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Studying family life used to be so simple. A husband and wife got married and usually stayed married, the husband went to work and the wife stayed home and reared the children. It was what we called the nuclear family.

But now you are DIPS or SINKAS, WOOFS or DINKS. Let me explain.It all began with the now-famous YUPPIES who many consider part of the Baby Boomers born in the late 1940s and 50s after World War II. YUPPIES became an acronym for Young, Upwardly Mobile Urban Professionals or something to that effect, and much (perhaps too much) has been written and noted about this particular group. The fact is, because of their large numbers, YUPPIES have initiated many social and economic changes as many now approach their early 40s.

The YUPPIE phenomenon, however, has caused another social innovation: acronyms for other marriage and family types. For instance, if you and your spouse are both employed but have no children you are now called DINKS (Double Income, No Kids). If you are married, have no children and only one spouse employed you are OINKS (One Income, No Kids).

SINKAS are "Single Income, No Kids Anymore," while DIPS are "Dual Income, Paying Support," and SIPS "Single Income, Paying Support." Many married couples today are what is known as DEWKS. Can you guess? "Dual Employed, With Kids." And if you are not DEWKS perhaps you are DENKS (Dual Employed, No Kids) sort of like DINKS. Susan and I hope someday to be WOOFS, which is "Well-Off Old Folks."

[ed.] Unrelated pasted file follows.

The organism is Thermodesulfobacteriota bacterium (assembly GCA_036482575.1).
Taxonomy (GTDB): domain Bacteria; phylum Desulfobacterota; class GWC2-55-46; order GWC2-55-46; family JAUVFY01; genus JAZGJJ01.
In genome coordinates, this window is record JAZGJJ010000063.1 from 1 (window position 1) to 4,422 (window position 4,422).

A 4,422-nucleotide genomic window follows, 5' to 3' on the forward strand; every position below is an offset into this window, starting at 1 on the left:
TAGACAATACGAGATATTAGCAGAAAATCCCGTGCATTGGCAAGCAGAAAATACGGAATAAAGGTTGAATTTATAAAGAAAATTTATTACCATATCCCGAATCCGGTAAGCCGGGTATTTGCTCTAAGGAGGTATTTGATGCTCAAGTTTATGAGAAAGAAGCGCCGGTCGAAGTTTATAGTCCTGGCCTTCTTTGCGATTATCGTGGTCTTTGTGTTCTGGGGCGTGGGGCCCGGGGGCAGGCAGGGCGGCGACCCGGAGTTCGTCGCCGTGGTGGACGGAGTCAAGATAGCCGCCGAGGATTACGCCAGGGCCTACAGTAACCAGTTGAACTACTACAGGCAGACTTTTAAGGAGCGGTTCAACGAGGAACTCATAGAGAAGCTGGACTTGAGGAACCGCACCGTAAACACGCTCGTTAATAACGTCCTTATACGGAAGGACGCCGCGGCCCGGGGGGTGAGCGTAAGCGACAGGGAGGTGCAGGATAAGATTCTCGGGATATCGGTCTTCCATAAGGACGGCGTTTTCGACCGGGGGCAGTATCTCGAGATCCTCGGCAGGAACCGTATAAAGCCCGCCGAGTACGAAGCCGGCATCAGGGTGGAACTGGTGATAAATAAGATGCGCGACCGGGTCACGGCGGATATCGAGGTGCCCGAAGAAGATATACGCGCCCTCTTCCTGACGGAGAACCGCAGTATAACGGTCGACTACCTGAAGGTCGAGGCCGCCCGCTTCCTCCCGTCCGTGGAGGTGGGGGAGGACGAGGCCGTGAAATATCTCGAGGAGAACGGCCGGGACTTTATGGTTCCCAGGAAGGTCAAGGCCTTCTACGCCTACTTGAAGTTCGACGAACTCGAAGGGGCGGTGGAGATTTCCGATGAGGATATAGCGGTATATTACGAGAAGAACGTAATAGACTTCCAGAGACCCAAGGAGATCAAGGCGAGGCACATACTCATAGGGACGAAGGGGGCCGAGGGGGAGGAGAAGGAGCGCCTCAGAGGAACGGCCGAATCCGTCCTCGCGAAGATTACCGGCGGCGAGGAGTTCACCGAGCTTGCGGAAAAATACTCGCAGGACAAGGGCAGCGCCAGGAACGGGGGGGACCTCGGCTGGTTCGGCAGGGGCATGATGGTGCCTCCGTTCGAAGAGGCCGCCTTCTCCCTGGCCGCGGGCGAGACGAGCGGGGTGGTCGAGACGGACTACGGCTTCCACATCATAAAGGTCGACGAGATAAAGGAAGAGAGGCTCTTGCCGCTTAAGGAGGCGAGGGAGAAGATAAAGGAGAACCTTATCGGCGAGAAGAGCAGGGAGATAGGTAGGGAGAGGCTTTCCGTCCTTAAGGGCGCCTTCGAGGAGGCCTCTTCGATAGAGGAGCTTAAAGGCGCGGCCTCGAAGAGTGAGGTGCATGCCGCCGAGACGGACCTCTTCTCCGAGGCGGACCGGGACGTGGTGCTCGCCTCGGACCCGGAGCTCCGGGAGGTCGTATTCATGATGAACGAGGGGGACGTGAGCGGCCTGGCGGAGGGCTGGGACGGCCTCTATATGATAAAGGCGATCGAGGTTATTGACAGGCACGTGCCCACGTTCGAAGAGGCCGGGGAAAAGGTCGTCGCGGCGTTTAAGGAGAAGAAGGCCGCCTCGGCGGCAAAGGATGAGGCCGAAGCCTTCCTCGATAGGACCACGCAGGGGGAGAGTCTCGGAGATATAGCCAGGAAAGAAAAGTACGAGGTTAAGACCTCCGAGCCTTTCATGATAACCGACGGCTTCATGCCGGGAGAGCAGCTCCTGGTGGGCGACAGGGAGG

If wives become employed, we create not a dual career or dual employed family (DENKS or DINKS) but a TCC or Triple Career Couple. Running and managing a home and family in and of itself should be considered a full-time job. Husbands, therefore, end up with one career or job. Employed mothers usually end up with two.

One great injustice heaped upon contemporary woman is the supposition by husband and children that if she goes to work, she alone is still solely responsible for the upkeep and maintenance of the house. Not long ago I was talking to a wife and mother who was employed full-time. She was highly irritated because her husband (and subsequently her children) agreed to "let" her work on the condition she could still manage the home and keep it running smoothly. She and her husband (DEWKS) are both employed at least eight hours a day. But when they come home at night she is the one who has to prepare the meals, wash the clothes and clean the house. While her husband outwardly expresses appreciation for the money she earns and contributes to the family's income, neither he nor their children will help with household maintenance because of their traditional belief that it is "women's work."

We need to create more acronyms such as FWM (Frazzled Working Mothers) or HWWHH (Husbands Who Won't Help at Home). Something like that to draw attention to an unfair trend. No matter your choices, whether you are DINKS, SIPS, SINKAS, DEWKS, DENKS or WOOFS, when wives and mothers are employed, other family members need to help around the house. And even if they are not employed, help by family members is still warranted.

If you have comments, write to 1230 SFLC, BYU, Provo UT 84602.